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All of it packaged in a waterproof vacuum sealed pouch made at home.  It measures roughly 5 1/2″ x 8″, 1lb 3oz or 540g. The kit will never be a problem to keep on hand.  The last addition to the kit was a by accident item.

A friend came back from a professional convention and handed me several nylon carry bags.  I looked at them, they had cord configured into a backpack.  Didn’t think much of the flimsy things so I set them aside.  About an hour later a thought smacked me in the head like a hammer.

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I grabbed one, folded it a few times, it fit the fire starting kit profile.  Like it was planned that way.  The thought that hit me was how useful the bag would be in gathering all the small stuff needed to start a fire that is difficult to transport without loosing valuable resources.  The thinking was what if the fire starting kit was the only survival item I had on my person a way to carry things would be very helpful.

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Sure the bag is made of imported nylon and cordage.  The thing is, all it has to do is work well once for a short period of time.  If the bag is not overloaded I have confidence it will hold lightweight items for a few days until help arrived or conditions changed.  The already made kit and the bag were added to another vacuum pouch then sealed.  That way the bag can be retrieved without having to open the fire starting kit if its not needed.

Don’t forget the tear notch!  Must have the tear notch no matter what your preference!

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Tear notch samples

This video was filmed in early 2017 after getting all the items together.  I noticed after making the package in the video I had left the knife out.  That’s what I get for not making a checklist.  It was not filmed but the knife was added as soon as I moved some of the stuff visible to the right in the video.  The knife was covered by some it.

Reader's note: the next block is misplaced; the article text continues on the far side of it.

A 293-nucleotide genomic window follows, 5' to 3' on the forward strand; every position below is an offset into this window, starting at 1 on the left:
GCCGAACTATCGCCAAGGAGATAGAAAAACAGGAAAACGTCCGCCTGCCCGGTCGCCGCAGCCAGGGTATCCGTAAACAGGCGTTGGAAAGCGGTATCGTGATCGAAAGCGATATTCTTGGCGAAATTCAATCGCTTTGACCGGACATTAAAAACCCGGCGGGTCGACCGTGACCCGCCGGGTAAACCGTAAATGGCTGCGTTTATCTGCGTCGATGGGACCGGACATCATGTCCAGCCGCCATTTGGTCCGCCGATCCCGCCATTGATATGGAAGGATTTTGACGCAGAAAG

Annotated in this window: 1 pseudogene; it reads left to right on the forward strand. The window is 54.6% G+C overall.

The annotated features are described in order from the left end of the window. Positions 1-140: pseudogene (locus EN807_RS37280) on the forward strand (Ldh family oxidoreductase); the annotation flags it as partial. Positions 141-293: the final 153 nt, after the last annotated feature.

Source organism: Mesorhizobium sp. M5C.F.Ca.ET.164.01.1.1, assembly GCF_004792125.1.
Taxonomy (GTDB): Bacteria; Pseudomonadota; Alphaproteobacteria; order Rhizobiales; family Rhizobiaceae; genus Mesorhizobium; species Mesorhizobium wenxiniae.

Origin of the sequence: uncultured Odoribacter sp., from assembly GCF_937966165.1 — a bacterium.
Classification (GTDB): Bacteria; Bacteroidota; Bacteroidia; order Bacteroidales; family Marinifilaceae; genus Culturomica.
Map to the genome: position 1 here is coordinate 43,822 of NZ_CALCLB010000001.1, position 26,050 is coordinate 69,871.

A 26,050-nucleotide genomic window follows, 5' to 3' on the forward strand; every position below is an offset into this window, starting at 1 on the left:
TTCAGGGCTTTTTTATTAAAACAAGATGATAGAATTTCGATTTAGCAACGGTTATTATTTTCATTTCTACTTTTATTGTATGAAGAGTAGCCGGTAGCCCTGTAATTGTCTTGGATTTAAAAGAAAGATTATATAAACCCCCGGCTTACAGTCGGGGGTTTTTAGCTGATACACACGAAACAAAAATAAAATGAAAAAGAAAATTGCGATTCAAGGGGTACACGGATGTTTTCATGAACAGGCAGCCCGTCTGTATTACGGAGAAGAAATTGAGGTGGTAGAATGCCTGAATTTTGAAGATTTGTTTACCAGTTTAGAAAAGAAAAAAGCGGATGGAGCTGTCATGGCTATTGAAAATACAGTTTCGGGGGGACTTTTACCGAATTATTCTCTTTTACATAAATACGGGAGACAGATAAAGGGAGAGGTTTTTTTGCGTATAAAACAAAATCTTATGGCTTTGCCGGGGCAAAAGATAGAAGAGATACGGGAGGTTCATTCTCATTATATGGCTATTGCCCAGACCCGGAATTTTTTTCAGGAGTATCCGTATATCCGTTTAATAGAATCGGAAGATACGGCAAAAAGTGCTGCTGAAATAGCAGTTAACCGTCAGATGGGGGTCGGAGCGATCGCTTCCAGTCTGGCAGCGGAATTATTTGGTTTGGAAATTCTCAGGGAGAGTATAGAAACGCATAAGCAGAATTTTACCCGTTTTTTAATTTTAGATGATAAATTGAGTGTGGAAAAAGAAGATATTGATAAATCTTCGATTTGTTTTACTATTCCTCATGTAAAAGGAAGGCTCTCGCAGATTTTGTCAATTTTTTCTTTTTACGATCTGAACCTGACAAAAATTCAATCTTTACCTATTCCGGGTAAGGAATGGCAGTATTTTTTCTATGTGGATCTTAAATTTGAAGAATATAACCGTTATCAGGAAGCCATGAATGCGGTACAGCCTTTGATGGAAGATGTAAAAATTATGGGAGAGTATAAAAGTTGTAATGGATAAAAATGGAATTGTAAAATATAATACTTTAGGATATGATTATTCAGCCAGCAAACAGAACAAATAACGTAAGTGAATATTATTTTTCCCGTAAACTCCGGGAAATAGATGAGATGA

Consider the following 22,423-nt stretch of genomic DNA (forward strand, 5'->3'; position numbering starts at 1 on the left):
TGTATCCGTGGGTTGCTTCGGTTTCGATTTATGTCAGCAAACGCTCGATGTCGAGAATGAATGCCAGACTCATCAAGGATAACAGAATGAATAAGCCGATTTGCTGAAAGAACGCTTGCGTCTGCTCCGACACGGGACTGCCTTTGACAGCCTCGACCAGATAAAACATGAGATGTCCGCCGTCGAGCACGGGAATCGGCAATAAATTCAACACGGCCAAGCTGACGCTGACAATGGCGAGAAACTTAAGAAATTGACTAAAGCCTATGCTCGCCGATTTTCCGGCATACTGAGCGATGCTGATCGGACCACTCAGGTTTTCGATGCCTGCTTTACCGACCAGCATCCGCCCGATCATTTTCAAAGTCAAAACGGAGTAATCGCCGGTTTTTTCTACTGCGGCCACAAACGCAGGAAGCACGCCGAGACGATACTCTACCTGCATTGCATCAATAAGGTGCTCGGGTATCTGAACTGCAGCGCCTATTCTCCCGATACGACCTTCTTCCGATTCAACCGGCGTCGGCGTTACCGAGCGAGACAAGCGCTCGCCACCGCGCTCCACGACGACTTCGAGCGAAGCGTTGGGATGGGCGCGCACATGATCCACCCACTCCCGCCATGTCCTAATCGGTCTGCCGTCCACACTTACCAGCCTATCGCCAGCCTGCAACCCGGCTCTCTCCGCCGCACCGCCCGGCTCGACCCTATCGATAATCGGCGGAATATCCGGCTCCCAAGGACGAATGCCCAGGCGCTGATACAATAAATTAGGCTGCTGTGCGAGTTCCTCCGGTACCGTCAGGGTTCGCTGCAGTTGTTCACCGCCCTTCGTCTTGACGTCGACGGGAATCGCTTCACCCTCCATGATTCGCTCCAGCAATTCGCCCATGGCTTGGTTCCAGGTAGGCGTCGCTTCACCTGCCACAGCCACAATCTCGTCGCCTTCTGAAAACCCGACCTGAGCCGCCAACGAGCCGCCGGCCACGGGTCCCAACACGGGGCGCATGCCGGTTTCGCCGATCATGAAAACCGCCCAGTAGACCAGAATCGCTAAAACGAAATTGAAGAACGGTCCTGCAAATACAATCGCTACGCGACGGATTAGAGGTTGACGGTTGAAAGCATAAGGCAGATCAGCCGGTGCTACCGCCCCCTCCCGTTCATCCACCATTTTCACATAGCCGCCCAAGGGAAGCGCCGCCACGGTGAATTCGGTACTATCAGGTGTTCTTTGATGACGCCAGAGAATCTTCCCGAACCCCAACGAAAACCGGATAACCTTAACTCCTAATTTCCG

This is a kit I never want the need to use it.  Because if I do need to use it, it means something has gone wrong. -13

The video.

Homemade, Do-It-Yourself, S&W J-Frame Moon Clip Holder – Carrier.

Uh-oh, another, thought I’d done this already! What the hell is going on in my head!

On topic!  Here is my Works-For-Me moon clip carrier.  Cannot believe how well it works!  For me.  Thinking mostly everything is in the video so I’ll make some brief notes here.

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S&W 642 J-Frame size.

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I had everything on hand for this project.  The medicine bottles, specimen tubes, hot melt glue and small screws.

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Tools required, some type of saw that will saw brittle plastics.  A way to drill.  A screwdriver.

 

 

The reason I didn’t make the specimen tube shorter (2″) is because the bullet part of the round came into contact with the tube lid.  In addition, the bottle seems to be tapered, so the further the rounds were inserted the tighter they became.  To much for a quick release.

 

 

Next ones I’ll make will use larger stainless screws.  So far I have not had any problems with these at all.  Currently I’m experimenting with bat grip tape wrapped around the bottle.  So far the results are promising but time will tell.  Let me know what you think.  Thank you for checking out my stuff.  -13

 

Here’s the video.

Vacuum Sealer Project: Pill Pack for Medication

This Preparedness – Prepper – Hiker Vacuum Sealer Tip may get you arrested.  Sensational title but true.  Those of us who take multiple pills whether they’re prescription medications or supplements often use those multi-dose/day pill containers.  Doing so could get you arrested, maybe prosecuted.  Prescription medications are supposed to remain in their original container according to the law as I understand it.